The average school principal’s pay in North Carolina, $64,209, ranks near the bottom in national surveys, and the truth is that even many parents who are well-informed about school issues probably don’t know that. Teacher pay, even with recent paltry increases, also is inadequate, but because principals do make more than teachers, it’s easy to overlook them. Now, legislators are preparing to address the issue of pay. Sen. Jerry Tillman said, “We haven’t done anything for administrators in a long time.”
But consider the tasks of a principal: being on campus at the day’s beginning and at its end; attending all “events” at a school; meeting constantly with parents; hiring and keeping teachers; overseeing the physical plant of a school.
One veteran Wake principal, now retired, characterizes the job as “24-7,” and that doesn’t seem like an exaggeration. And for those at larger schools with a myriad of events going on all the time, there’s never a day off, morning or night.
Of all a principal’s duties, hiring good teachers may be the most challenging. It’s made no easier by the fact that teacher pay in the state is low, and teachers no longer enjoy substantial boosts in pay an advanced degree used to mean. Teachers — and principals — also are now asked to be surrogate parents as well as educators, and the very best ones feel the stress of trying to help disadvantaged kids or those from troubled homes get through the day. There is even a concern about making sure some children get enough to eat.
In the case of principals, there also is a tremendous amount of paperwork to deal with local and state school bureaucracies, obey various mandates on curricula, and try to ensure that in addition to the basics, students have an opportunity to enjoy some exposure to the arts and playing in school bands and orchestra. And schools no longer close up at the end of the regular school day; there are after-school programs in virtually all elementary schools, for example. Ultimately, one person answers for everything: the principal.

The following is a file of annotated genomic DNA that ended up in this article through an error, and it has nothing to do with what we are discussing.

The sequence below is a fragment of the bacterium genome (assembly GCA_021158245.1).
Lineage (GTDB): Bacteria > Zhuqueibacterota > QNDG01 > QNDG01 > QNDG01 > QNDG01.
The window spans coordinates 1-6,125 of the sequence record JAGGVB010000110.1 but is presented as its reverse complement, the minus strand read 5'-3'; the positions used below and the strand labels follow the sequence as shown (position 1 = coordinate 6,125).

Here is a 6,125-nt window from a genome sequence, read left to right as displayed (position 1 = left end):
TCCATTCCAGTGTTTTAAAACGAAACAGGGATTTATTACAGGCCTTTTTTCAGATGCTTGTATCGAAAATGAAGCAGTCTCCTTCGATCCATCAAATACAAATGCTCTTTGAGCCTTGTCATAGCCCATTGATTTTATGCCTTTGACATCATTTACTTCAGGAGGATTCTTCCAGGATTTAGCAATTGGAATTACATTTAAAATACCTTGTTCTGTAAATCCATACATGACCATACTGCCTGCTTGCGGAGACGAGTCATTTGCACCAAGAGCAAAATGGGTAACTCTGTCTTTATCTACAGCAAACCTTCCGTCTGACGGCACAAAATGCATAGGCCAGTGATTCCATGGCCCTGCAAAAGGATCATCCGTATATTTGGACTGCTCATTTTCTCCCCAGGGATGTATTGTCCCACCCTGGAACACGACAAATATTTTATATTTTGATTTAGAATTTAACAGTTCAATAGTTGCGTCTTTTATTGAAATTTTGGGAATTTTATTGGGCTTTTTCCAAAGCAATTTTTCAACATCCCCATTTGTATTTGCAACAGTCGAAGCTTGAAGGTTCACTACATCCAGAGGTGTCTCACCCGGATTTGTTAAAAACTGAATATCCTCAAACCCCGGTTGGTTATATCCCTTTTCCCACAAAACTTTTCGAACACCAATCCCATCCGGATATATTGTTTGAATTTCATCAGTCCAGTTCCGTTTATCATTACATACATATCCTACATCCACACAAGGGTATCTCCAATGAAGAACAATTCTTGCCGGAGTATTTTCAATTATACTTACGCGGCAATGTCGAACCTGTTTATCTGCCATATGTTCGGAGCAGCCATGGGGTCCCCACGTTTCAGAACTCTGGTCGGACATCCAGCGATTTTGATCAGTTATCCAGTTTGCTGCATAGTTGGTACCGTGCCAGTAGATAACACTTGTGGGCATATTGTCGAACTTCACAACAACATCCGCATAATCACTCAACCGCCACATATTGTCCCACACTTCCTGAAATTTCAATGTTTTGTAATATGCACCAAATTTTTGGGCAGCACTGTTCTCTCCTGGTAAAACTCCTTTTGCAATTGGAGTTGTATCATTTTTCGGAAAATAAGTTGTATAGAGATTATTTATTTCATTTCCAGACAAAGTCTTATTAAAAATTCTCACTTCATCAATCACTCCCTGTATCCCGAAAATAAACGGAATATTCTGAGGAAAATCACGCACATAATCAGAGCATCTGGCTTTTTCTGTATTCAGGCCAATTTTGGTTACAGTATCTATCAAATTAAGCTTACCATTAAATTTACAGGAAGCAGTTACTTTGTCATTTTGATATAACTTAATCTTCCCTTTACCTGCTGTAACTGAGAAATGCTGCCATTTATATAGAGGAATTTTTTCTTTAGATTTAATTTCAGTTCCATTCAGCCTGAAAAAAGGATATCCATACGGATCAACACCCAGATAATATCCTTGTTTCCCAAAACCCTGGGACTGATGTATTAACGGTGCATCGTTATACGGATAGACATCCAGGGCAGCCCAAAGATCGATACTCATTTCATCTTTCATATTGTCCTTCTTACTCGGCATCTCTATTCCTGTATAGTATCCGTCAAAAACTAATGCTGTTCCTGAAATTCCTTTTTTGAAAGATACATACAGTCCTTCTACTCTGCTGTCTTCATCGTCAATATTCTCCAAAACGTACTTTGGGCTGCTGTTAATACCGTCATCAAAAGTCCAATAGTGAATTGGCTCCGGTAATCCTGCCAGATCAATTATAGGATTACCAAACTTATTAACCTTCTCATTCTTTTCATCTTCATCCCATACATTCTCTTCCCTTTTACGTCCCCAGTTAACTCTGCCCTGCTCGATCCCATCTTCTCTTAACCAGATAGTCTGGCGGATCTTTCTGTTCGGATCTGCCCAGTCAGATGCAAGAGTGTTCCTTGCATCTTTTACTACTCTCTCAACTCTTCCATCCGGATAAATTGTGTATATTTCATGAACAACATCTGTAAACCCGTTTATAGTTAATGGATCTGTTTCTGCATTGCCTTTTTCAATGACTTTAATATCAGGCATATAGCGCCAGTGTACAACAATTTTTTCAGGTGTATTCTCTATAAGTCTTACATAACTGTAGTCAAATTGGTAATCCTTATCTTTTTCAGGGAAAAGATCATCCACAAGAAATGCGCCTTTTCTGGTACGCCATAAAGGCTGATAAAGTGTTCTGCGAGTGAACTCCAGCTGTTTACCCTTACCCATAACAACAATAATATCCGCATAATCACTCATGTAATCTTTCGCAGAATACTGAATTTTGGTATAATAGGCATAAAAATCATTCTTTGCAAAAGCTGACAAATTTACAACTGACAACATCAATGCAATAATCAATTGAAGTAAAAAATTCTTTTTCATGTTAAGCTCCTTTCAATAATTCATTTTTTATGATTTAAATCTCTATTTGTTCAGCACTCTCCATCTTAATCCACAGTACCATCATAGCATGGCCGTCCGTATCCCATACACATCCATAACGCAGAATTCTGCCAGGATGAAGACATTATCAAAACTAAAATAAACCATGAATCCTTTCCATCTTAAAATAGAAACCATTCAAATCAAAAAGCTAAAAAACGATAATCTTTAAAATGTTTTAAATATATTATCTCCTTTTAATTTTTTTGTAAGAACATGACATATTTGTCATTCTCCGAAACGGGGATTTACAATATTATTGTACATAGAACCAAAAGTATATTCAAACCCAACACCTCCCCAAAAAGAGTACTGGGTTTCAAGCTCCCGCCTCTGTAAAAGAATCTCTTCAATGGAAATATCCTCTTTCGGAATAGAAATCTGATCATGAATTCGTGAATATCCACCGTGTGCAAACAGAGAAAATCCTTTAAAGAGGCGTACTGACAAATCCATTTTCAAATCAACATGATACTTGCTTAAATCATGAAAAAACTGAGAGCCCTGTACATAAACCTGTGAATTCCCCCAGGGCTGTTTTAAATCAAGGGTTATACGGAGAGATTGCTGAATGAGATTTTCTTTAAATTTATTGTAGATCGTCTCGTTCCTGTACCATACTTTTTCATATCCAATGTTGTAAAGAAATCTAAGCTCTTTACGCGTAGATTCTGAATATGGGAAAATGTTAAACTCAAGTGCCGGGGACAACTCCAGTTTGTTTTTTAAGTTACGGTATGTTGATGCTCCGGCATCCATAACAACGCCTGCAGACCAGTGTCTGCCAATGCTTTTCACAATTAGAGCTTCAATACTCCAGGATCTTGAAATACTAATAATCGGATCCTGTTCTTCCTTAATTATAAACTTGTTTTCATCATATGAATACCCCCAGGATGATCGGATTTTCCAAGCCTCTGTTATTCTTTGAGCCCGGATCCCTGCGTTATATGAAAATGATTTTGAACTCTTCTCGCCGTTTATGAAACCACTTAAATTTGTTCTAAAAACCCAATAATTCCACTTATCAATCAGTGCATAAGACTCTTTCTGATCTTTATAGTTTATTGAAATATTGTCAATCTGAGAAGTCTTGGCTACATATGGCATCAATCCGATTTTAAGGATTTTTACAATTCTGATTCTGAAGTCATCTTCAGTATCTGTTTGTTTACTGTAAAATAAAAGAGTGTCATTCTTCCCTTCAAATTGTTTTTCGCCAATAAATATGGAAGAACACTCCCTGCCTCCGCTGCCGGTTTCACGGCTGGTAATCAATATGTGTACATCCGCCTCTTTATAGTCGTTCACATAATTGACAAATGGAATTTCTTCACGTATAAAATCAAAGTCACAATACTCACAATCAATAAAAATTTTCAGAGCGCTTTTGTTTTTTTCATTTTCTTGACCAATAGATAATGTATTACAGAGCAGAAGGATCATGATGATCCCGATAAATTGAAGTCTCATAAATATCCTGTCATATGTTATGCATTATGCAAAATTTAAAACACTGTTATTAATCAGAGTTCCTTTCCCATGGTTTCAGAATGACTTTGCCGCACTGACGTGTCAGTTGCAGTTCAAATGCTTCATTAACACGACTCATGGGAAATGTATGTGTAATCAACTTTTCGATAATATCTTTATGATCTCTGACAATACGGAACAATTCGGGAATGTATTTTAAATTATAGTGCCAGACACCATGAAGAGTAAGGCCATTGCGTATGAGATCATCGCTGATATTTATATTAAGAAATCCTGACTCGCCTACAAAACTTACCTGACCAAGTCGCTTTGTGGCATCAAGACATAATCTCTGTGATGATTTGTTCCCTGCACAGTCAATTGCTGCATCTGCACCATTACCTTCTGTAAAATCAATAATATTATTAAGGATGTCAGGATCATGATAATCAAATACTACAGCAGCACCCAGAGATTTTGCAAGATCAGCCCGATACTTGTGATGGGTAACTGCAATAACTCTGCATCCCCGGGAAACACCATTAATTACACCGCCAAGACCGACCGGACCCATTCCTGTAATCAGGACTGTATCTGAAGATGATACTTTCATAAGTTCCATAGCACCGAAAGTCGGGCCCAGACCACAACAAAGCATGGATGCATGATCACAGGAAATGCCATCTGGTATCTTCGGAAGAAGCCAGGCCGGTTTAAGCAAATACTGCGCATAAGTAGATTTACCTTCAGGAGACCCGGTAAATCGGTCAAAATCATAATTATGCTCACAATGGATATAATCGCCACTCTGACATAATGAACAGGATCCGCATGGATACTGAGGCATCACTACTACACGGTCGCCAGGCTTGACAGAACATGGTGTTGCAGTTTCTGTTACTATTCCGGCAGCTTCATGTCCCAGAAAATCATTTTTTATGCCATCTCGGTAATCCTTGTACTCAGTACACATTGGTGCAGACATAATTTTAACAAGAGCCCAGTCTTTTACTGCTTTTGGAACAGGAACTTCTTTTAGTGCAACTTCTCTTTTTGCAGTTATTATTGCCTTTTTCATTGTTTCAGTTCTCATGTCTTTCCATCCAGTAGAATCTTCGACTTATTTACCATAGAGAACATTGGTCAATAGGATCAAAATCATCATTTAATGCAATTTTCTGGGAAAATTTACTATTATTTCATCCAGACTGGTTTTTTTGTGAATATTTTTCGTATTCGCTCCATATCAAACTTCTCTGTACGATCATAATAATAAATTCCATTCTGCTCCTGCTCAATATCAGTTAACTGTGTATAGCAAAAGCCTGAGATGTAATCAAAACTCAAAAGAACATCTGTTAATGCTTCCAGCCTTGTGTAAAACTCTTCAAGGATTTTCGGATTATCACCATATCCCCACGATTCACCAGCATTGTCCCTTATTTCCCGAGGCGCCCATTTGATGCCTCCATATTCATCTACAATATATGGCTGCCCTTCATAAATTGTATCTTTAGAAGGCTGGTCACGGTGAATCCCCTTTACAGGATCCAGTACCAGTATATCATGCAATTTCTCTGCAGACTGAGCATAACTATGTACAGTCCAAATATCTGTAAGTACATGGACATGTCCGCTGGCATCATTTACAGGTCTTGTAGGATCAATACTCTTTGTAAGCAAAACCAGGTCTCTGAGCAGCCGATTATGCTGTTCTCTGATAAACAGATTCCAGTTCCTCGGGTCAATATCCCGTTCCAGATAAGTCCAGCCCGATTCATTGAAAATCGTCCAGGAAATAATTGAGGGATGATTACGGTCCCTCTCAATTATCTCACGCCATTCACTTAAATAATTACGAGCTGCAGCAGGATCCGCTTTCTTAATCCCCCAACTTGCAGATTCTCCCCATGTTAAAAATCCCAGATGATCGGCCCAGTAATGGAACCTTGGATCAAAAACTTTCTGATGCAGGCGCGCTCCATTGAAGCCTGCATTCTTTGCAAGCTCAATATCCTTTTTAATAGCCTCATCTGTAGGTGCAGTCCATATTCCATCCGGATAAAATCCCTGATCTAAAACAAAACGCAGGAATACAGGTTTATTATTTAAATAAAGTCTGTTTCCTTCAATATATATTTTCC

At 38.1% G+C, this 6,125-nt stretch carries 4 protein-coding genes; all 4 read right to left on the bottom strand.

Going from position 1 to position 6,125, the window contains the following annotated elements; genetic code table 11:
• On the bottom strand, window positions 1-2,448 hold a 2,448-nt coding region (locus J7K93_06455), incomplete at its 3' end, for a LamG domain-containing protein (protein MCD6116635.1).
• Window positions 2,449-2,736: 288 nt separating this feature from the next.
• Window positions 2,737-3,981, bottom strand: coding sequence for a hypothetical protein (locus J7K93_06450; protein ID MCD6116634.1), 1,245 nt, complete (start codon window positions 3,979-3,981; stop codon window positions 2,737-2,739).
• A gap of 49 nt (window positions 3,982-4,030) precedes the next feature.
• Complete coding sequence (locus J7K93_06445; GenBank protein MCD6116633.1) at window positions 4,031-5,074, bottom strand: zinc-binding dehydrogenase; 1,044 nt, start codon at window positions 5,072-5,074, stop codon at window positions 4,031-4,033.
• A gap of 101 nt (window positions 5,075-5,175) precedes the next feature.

Lawmakers are considering a plan to at least pay more to principals at struggling schools or in poor districts. That’s absolutely appropriate, because there is a variation in pay, statewide. Those principals in the larger districts might be getting healthy supplements to state salaries. But those in less-affluent districts might get no supplements at all.
A school’s success is dependent on many things, but the principal, most school officials agree, is the key to making a school work. And that’s hard work — for which principals deserve bigger rewards than those they’re getting.